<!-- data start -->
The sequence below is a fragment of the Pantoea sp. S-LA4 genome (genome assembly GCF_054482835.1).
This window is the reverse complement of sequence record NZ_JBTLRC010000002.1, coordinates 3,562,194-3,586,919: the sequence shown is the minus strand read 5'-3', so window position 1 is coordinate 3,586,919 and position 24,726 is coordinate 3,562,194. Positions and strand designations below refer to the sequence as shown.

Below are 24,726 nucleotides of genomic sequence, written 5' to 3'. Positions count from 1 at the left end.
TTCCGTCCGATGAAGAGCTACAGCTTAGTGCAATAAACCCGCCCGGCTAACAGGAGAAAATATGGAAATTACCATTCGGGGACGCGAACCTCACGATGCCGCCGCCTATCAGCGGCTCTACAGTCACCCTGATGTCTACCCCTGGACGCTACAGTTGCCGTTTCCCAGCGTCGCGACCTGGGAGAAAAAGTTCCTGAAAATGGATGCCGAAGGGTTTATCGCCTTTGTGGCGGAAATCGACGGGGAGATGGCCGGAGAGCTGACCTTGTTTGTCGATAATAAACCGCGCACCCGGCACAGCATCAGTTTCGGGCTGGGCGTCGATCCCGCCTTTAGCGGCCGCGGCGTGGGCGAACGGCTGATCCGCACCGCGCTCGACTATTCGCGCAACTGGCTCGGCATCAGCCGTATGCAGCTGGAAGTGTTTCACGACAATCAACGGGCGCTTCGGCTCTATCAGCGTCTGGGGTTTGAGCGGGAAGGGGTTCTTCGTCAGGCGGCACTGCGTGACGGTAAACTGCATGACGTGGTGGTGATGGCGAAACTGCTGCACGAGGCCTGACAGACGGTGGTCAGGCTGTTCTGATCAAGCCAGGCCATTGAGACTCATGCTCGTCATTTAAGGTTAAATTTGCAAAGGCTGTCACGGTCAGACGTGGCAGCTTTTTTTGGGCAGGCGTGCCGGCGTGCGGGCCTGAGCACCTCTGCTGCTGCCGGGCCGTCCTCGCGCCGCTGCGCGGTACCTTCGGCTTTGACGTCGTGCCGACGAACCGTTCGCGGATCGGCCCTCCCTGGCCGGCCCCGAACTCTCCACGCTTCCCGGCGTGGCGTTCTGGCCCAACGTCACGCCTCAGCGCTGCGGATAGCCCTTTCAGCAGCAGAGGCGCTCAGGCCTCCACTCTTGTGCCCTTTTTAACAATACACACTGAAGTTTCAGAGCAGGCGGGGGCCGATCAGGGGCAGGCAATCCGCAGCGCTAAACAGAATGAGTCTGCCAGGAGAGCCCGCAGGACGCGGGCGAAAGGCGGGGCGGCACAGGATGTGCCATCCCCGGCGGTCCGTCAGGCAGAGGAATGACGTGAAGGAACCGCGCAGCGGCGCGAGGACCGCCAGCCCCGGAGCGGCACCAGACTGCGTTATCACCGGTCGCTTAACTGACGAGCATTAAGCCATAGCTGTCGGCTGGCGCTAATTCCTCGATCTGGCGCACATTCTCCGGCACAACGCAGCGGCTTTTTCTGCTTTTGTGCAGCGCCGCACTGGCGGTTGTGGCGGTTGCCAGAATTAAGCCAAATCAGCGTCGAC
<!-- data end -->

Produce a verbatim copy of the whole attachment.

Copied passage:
The sequence below is a fragment of the Pantoea sp. S-LA4 genome (genome assembly GCF_054482835.1).
This window is the reverse complement of sequence record NZ_JBTLRC010000002.1, coordinates 3,562,194-3,586,919: the sequence shown is the minus strand read 5'-3', so window position 1 is coordinate 3,586,919 and position 24,726 is coordinate 3,562,194. Positions and strand designations below refer to the sequence as shown.

Below are 24,726 nucleotides of genomic sequence, written 5' to 3'. Positions count from 1 at the left end.
TTCCGTCCGATGAAGAGCTACAGCTTAGTGCAATAAACCCGCCCGGCTAACAGGAGAAAATATGGAAATTACCATTCGGGGACGCGAACCTCACGATGCCGCCGCCTATCAGCGGCTCTACAGTCACCCTGATGTCTACCCCTGGACGCTACAGTTGCCGTTTCCCAGCGTCGCGACCTGGGAGAAAAAGTTCCTGAAAATGGATGCCGAAGGGTTTATCGCCTTTGTGGCGGAAATCGACGGGGAGATGGCCGGAGAGCTGACCTTGTTTGTCGATAATAAACCGCGCACCCGGCACAGCATCAGTTTCGGGCTGGGCGTCGATCCCGCCTTTAGCGGCCGCGGCGTGGGCGAACGGCTGATCCGCACCGCGCTCGACTATTCGCGCAACTGGCTCGGCATCAGCCGTATGCAGCTGGAAGTGTTTCACGACAATCAACGGGCGCTTCGGCTCTATCAGCGTCTGGGGTTTGAGCGGGAAGGGGTTCTTCGTCAGGCGGCACTGCGTGACGGTAAACTGCATGACGTGGTGGTGATGGCGAAACTGCTGCACGAGGCCTGACAGACGGTGGTCAGGCTGTTCTGATCAAGCCAGGCCATTGAGACTCATGCTCGTCATTTAAGGTTAAATTTGCAAAGGCTGTCACGGTCAGACGTGGCAGCTTTTTTTGGGCAGGCGTGCCGGCGTGCGGGCCTGAGCACCTCTGCTGCTGCCGGGCCGTCCTCGCGCCGCTGCGCGGTACCTTCGGCTTTGACGTCGTGCCGACGAACCGTTCGCGGATCGGCCCTCCCTGGCCGGCCCCGAACTCTCCACGCTTCCCGGCGTGGCGTTCTGGCCCAACGTCACGCCTCAGCGCTGCGGATAGCCCTTTCAGCAGCAGAGGCGCTCAGGCCTCCACTCTTGTGCCCTTTTTAACAATACACACTGAAGTTTCAGAGCAGGCGGGGGCCGATCAGGGGCAGGCAATCCGCAGCGCTAAACAGAATGAGTCTGCCAGGAGAGCCCGCAGGACGCGGGCGAAAGGCGGGGCGGCACAGGATGTGCCATCCCCGGCGGTCCGTCAGGCAGAGGAATGACGTGAAGGAACCGCGCAGCGGCGCGAGGACCGCCAGCCCCGGAGCGGCACCAGACTGCGTTATCACCGGTCGCTTAACTGACGAGCATTAAGCCATAGCTGTCGGCTGGCGCTAATTCCTCGATCTGGCGCACATTCTCCGGCACAACGCAGCGGCTTTTTCTGCTTTTGTGCAGCGCCGCACTGGCGGTTGTGGCGGTTGCCAGAATTAAGCCAAATCAGCGTCGAC